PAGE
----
Skip to 0 minutes and 11 seconds Hello and welcome to the course. The birth of a baby is one of the most joyous moments in life provided everything goes as planned. However, the birth of a preterm baby can be a stressful event for parents and baby, and they need considerable care and support to manage the health risks associated with an early birth. One of these risks is a development of retinopathy of prematurity. In this first week we describe what is retinopathy of prematurity? Why does it occur in premature babies? What needs to be done to recognise the different stages and severity of retinopathy? How big is the problem of ROP globally and why health services must be involved?
Skip to 1 minute and 2 seconds Who should be part of the team that is involved to prevent visual loss from ROP in a premature baby? We will hear about the impact of ROP first hand from someone who has lived with ROP blindness for many years. Mr. Kevin Carey is the former chair of the UK’s Royal National Institute of Blind people, a leading sight loss charity. We also introduce a practical plan, do, study, act approach which is known as PDSA that can be applied locally by you and your team to identify problems, analyse why they have happened and come up with solutions and test them to improve the quality of neonatal care and ROP services.
Skip to 1 minute and 50 seconds Each week we’ll return to this important topic by drawing your attention to common challenges and asking you to identify practical measures in your setting to prevent ROP. At every stage you’ll have opportunities to share your thoughts, experiences and resources. Take advantage of the comment option at the end of each step to share and exchange views on the topic with peers and multidisciplinary experts who we have supporting the course. So, let’s get started
Welcome to the course and week 1
Watch the short video on this page where our lead educators, Professor Clare Gilbert and Dr Daksha Patel, introduce you in more detail to the topics you’ll explore in Week 1.
Nyla and her family: A retinopathy of prematurity case study
Nyla was born prematurely at the primary health centre in her village in India. There were no facilities to care for a preterm newborn weighing just 1200 grams so the baby and her parents were transported to the neonatal intensive care unit (NICU) of the district hospital in the nearest town.
When she was around 6 weeks old, Nyla was screened for ROP and the ophthalmologist recognised she needed urgent treatment. Unfortunately the hospital had no laser to treat ROP nor was the ophthalmologist trained in laser treatment. So the team arranged for a charitable organisation to pay for Nyla’s treatment at a hospital in the city. To get there, the parents had to travel overnight in an overcrowded bus with their baby daughter. Although they felt intimidated, as they had never been to a big city before, they were determined to do everything they could to get their daughter treated.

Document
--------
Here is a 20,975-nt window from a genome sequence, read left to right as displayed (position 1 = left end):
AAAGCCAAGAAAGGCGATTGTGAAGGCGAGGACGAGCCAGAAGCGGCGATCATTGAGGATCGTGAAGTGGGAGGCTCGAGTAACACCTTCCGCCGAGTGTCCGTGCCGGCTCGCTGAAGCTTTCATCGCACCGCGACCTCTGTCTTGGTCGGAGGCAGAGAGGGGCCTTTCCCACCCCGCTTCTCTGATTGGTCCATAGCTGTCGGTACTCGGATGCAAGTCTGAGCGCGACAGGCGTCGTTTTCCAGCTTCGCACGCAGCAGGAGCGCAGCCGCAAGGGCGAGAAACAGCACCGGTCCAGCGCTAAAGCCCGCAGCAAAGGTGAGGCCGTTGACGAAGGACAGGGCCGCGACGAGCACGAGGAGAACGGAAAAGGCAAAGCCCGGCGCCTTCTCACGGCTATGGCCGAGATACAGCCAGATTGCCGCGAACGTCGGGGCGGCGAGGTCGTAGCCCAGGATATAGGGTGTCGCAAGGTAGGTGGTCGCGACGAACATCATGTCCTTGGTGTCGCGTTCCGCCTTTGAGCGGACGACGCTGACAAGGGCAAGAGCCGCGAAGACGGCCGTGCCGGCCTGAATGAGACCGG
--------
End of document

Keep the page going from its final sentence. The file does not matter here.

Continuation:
When they arrived at the treatment centre, Nyla was immediately admitted and the laser treatment performed free of cost the same day by an ROP specialist who asked the parents to come back after a week. As the parents could not afford to rent a place they slept beside the road outside the hospital.
After a week the specialist reviewed Nyla and told her parents that the ROP had started regressing. They were relieved that, despite the challenges, it had been worth it and agreed to continue follow up appointments with the ophthalmologist. Nyla is now 7 months old with a good prognosis and the family continue to travel to the treatment centre every 3 months.
Multiple factors (both social and within the health system) affected the ROP outcome for Nyla. Do you think this case study is a success story? What would have happened to Nyla in your setting? Share your thoughts in the Comments area on this page.
To provide high quality, relevant and applicable learning for health care professionals in many countries and different health care settings, this course has been developed as a collaboration between neonatology, ophthalmology and public health experts from around the world.
We are really looking forward to interacting with you over the next four weeks and hope you enjoy this course. The main themes you will cover are:
The magnitude of retinopathy of prematurity and how to recognise and classify this condition.
The essential steps that need to be taken to reduce the risk of ROP in preterm babies.
The principles of screening for ROP and of long term follow up of babies with ROP.
Practical approaches to improving the quality of ROP services in your setting.
How to ensure that parents remain part of the care process.
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